Halloween is on the way! It's one of my favorite holidays, and I can never have too many decorations. Good thing it's also so much fun to design and make Halloween projects too!
I figure an extra skeleton hand around the house is a great addition for this year's party, and since it's poseable it can be used in many different ways.
To make a skeleton hand & arm like this one you'll need:
Creative Paperclay® modeling material
18 gauge wire
sandpaper, and/or files Sandits sanding sticks are also helpful
coffee filters (other paper may be used, but I recommend using the filters)
- I used Delta Ceramcoat black, walnut, burnt umber, magnolia white, spice tan
|skeleton pattern free pdf file|
reference material - if you don't have any "on hand" gather some from the web or library;
- do an image search for "human skeleton hand and arm bones" and print out the images you think will be most helpful. Try to get views from all different sides.
- artist's books are sometimes more helpful than medical books when it comes to sculpting reference, with the exception of the classic "Gray's Anatomy". Some good examples of art source books are: "Anatomy" by Walter T. Foster, and "An Atlas of Anatomy for Artists" by Fritz Schider.
Print hand and arm patterns and begin creating armature by bending wire around hand pattern as shown. Try to keep the wires flat and right next to each other, not twisted together. This configuration will help prevent the finger bones from twisting sideways accidentally.
Once the wire is bent, wrap with strips of coffee filter - start at the ends of the fingers, hold the strip at an angle and apply some white glue. Fold the top of the filter over the end of the finger, then start wrapping the strip around the double wires. Again, try to keep the wires flat and as close together as possible without overlapping or twisting.
Paint the wrapped wire black.
Next glue the hand pattern to a piece of thin cardboard, then use your craft knife to cut out the sections outlined in red (on the pattern in the photos there are red sections for the fingertips as well - they are not in the pdf pattern for this project because I realized they aren't necessary)
Put the pieces back in place on the cardboard, then add a line of glue along the center section of each of the pieces you cut out. Carefully lay your wire armature on top of the pattern/sections and press into place. Allow it to dry, then lift it out from the pattern. It should come out like this.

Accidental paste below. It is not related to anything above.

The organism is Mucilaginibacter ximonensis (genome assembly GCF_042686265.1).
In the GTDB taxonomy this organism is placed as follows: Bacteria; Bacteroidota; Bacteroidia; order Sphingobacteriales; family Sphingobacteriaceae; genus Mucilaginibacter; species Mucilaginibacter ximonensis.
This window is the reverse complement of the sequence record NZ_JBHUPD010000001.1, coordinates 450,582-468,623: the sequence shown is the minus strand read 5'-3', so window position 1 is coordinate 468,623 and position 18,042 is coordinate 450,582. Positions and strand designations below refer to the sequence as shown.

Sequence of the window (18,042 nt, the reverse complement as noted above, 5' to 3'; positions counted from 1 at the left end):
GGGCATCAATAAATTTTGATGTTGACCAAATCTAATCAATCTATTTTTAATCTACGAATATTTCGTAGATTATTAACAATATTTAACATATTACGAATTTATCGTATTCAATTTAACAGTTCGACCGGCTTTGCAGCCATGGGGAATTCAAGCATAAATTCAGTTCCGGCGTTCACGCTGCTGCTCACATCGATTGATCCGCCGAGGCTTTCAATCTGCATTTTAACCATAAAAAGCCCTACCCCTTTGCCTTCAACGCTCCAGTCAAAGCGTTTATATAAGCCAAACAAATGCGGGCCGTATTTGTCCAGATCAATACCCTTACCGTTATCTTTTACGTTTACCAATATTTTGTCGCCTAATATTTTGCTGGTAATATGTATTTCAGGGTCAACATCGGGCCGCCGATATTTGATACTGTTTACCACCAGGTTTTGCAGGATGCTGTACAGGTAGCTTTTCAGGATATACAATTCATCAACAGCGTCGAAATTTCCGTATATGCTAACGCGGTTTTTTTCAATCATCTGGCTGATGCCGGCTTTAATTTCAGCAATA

For the arm bones, print out the pattern and create another wrapped wire armature as shown. You can also use a heavier gauge wire if you choose.
Glue this pattern to corrugated cardboard with the "grain" or corrugation peaks running across the pattern (scroll down to side view showing the wire bending step). Next cut out the red sections and follow the same process to apply the wire as you did for the hand, then glue the arm and hand armatures together making sure to leave enough space for wrist movement.
When the glue is dry, bend the wires in the arm bones (the radius and ulna bones) to show their placement according to your reference material. You will also need to bend and cup the large end of the ulna to form the "cup" shape where the bone creates the joint with the upper arm, which is why there is no wire in that end of the armature.
When the cardboard and wire are in the desired position, add a layer of clay along the top and sides. Push the clay into the corrugated sections to fill the cardboard completely. Allow the clay to dry.
Add a thin layer of clay to both sides of the finger and wrist bones and allow that to dry also.
Using pliers, twist the double wires at the base of the thumb so that it points towards the hand rather than lays flat with the other fingers.
From this point on, it is just a matter of adding a layer of clay at a time and sculpting according to your reference. I suggest building up the hand by starting with the wrist bones, then moving on to the fingers. Sculpt the bone nearest the wrist on one finger and allow it to dry so that you can fit the bone next to it perfectly onto the dry clay. You can sculpt the fingertips, etc. while waiting for the larger bones to dry. Move around the bones shaping the joints by first allowing one end of the joint to dry, then forming the other side of the joint over that one with fresh clay, leaving only a small amount of space for the joint to move. When both sides of the joint are dry, if necessary you can slide a folded piece of sandpaper in between the bones and sand until the joint moves freely.
Remember that with Creative Paperclay® you can sand, re-wet, and add more clay throughout the process and as many times as necessary - have fun, take your time, and you will be amazed with the results! If desired, add a few thin washes of dark colors to enhance the recesses, and a few touches of thinned white paint for highlights. Use tan, browns & black washes after the first have dried to age the bones as desired.
I'd love for you to join me for more projects & art adventures on my personal blog